An 1870 Iron Cross 1st Class to Ferdinand von Unruhe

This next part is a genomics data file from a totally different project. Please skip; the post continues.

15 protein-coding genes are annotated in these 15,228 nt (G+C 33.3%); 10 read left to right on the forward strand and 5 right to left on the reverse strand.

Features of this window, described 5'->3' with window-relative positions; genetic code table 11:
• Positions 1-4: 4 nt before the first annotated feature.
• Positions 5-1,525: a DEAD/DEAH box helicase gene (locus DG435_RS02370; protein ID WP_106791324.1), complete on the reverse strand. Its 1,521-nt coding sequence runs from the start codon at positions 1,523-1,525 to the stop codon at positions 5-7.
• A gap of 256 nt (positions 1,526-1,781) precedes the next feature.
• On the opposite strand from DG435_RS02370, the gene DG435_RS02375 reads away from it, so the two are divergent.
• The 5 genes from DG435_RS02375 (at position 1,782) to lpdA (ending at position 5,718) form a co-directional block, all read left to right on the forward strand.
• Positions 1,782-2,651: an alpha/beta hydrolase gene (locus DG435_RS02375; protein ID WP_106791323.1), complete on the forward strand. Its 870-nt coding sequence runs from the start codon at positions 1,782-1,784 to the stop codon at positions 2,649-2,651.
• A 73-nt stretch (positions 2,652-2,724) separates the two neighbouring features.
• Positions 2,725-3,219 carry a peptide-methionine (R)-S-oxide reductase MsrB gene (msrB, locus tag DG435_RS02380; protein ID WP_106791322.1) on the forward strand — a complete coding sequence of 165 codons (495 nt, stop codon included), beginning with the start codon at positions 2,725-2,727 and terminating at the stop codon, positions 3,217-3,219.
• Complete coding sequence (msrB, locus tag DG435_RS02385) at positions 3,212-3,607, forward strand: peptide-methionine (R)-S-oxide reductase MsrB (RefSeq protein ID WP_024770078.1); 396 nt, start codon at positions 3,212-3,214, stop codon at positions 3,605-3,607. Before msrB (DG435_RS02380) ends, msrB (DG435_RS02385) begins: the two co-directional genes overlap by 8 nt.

An 1870 Iron Cross 1st Class to Ferdinand von Unruhe; Iron core, flat, pin back, maker marked J.Wagner & S. 14 Loth, with 3 fine hairline cracks to centre core, and importantly engraved "von Unruhe", measuring (w) 41.9 mm x 41.6mm (h) and weighing 16.5 grams, extremely fine. Accompanied by a Certificate of Authenticity by Detlev Niemann. Footnote: Karl Rudolph Ferdinand von Unruhe Iron Cross: Rudolf was the son of an aristocratic family from Silesia. He attended school in Guben and became a cadet in Wahlsstatt and Berlin. On April 29th 1854 he was made second Leutnant of the 9th Colberg Infantry Regiment of the Prussian Army. Unruhe served as Inspecting officer of that unit from May 4th, 1857. On July 1st 1859 he was acting as an assistant instructor in the topographical school of the 3rd Division. On August 21st 1859 he was acting as adjutant of the 2ndBattalion of the 9th Regiment Militia in Cöslin and by October was heading their Headquarters Battalion. By order of the AKO on May 5th 1860, the three Battalions of militia formed the 9th Combined Infantry Regiment. On the 13th of June 1860 Unruhe was named Regiments Adjutant. The regimental designation was changed to the 49th Pomeranian Infantry Regiment on July 1st, 1860, with its garrison based in Stargard. On November 30th, 1860 he was promoted to First Leutnant, and as such he took part in the General Staff training excursion on October 23rd, 1865 as part of the 2nd Army Corps of Stettin. During the war with Austria he took part in the battle of Königgrätz and received the Order of the Red Eagle 4th Class with Swords. After peace was signed, he and members of his company stationed in Bromberg would form the 76thRegiment on October 30th, 1866. On the same day as his promotion to Hauptmann, he was made Commander of the 11th Company. In 1867, after the garrison was moved to the free hanseatic cities of Hamburg and Lübeck, it was renamed the 2nd Hanseatic Infantry regiment. On May 14th, 1868 he was made Adjutant of the General Command of the 2nd army Corps in Stettin. On March 10th, 1870, after being made part of the Great General Staff in Berlin, he was active in the General Staff of the 2nd Army Corps. In the Franco-Prussian war, he was present at the sieges of Metz and Paris, the battles of Gravelotte, Champigny-Villiers, skirmishes at Frasne and Pontarlier, as well as action at Jura. He was decorated with both classes of the Iron Cross, and by the end of the war on October 30th, 1871 was promoted to Major. He was assigned to the Army General Staff as of November 30, 1872, and was simultaneously put in command of 4th Army inspection. He was made Oberstleutnant on March 22nd, 1877. On February 5th, 1878 he was named commander of the General Staff of the 9th Army Corps in Altona. On March 22nd 1884 he was made Commander of the 1st Kaiser Alexander Grenadier Guard Regiment. Health issues meant he had to go into retirement. After receiving the Order of the Crown 2nd Class, he was allowed to wear his Regiment uniform after retirement, which officially began on July 15th, 1890.